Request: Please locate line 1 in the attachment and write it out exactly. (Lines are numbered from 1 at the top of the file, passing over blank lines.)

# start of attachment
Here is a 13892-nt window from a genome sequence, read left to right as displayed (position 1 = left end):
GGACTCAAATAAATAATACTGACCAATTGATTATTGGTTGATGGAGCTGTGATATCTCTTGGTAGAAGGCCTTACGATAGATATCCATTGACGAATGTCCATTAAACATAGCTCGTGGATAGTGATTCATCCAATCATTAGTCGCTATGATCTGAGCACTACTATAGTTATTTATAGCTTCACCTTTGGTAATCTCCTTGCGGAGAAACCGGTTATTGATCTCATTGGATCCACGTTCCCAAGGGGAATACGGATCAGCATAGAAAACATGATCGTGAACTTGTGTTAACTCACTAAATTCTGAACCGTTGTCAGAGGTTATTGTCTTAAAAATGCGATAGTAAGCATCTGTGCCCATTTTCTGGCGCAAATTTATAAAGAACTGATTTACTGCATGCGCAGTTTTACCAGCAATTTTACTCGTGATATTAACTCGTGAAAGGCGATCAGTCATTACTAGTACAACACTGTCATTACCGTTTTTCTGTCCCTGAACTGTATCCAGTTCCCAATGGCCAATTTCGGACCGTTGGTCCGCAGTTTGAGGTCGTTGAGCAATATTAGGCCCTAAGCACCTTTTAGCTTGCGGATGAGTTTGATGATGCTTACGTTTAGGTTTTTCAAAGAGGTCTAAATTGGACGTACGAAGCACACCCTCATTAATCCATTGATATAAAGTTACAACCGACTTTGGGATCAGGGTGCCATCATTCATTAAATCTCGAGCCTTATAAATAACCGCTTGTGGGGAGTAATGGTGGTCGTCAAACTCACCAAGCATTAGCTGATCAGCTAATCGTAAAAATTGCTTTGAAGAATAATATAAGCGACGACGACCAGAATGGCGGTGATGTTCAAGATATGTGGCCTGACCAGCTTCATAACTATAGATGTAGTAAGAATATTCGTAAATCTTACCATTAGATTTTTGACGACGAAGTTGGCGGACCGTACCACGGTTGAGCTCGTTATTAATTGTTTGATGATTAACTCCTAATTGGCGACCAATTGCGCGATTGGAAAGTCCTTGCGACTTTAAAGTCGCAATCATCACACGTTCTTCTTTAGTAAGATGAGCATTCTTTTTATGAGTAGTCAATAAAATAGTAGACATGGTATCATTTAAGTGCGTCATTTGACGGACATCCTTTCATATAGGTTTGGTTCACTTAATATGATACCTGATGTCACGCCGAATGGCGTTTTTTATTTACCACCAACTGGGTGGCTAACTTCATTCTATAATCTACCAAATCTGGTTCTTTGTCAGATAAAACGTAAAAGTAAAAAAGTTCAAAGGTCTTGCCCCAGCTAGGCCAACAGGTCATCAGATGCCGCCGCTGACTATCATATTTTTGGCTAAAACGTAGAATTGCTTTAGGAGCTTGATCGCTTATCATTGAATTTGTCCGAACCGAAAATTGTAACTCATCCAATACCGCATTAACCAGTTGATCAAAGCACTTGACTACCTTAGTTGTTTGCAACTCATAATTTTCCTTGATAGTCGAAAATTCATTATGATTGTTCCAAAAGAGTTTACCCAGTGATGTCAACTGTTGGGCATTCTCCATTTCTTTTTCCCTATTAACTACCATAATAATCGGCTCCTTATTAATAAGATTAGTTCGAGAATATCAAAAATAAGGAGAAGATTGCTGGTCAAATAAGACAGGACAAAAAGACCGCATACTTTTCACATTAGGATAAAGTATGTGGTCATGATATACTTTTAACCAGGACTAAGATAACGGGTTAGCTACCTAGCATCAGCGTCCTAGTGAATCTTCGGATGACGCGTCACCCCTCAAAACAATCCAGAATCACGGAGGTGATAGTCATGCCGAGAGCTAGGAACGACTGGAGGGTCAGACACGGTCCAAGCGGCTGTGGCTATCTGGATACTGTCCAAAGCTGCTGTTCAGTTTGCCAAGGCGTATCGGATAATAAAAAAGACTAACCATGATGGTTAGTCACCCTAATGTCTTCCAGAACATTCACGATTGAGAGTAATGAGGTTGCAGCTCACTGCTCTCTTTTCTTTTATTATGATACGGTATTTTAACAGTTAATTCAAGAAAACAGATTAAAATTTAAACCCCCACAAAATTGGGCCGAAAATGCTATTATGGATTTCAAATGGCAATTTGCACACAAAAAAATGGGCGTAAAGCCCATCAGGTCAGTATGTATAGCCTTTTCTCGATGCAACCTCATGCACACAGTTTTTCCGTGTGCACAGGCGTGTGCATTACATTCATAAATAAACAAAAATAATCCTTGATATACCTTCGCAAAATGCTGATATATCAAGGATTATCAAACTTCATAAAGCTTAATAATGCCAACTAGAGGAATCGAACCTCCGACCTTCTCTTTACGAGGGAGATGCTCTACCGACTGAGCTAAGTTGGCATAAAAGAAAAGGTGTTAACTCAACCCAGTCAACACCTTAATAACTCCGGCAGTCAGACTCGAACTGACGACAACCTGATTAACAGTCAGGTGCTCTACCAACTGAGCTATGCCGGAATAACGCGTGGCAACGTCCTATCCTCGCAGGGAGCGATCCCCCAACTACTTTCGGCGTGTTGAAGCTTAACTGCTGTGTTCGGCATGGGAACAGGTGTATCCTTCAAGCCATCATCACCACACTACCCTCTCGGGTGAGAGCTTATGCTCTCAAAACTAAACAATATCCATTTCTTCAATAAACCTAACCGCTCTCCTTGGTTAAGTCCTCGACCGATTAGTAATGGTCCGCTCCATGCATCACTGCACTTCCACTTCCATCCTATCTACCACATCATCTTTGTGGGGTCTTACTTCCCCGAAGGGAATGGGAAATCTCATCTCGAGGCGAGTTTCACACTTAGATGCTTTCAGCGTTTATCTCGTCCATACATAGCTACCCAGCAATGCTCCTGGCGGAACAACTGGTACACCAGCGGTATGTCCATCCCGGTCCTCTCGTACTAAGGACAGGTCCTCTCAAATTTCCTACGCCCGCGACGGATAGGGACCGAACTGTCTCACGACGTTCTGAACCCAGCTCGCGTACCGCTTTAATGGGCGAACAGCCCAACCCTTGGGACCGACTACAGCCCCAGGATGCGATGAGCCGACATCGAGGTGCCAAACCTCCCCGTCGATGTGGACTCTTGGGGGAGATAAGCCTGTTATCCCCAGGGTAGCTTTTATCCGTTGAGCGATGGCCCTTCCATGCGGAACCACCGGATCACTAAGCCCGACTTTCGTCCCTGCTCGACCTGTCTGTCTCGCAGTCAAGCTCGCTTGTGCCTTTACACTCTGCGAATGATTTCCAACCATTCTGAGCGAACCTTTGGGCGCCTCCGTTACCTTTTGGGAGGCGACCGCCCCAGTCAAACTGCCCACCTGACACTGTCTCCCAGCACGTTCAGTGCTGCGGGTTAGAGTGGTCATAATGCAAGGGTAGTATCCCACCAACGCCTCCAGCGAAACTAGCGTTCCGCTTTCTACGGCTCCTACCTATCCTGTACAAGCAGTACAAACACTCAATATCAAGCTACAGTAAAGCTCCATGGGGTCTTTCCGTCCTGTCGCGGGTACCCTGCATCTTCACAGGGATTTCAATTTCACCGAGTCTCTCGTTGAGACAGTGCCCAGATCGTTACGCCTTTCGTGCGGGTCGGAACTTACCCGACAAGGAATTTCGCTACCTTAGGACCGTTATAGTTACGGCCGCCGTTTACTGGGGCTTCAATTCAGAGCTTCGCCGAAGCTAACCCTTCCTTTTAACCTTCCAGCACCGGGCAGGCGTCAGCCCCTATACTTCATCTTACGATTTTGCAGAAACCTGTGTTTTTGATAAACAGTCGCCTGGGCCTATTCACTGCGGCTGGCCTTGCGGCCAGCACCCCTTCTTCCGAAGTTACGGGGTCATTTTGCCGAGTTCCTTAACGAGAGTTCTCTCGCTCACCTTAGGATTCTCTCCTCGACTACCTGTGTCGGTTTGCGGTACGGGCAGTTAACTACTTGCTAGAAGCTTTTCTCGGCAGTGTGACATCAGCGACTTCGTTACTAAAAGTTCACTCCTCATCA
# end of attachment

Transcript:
Here is a 13892-nt window from a genome sequence, read left to right as displayed (position 1 = left end):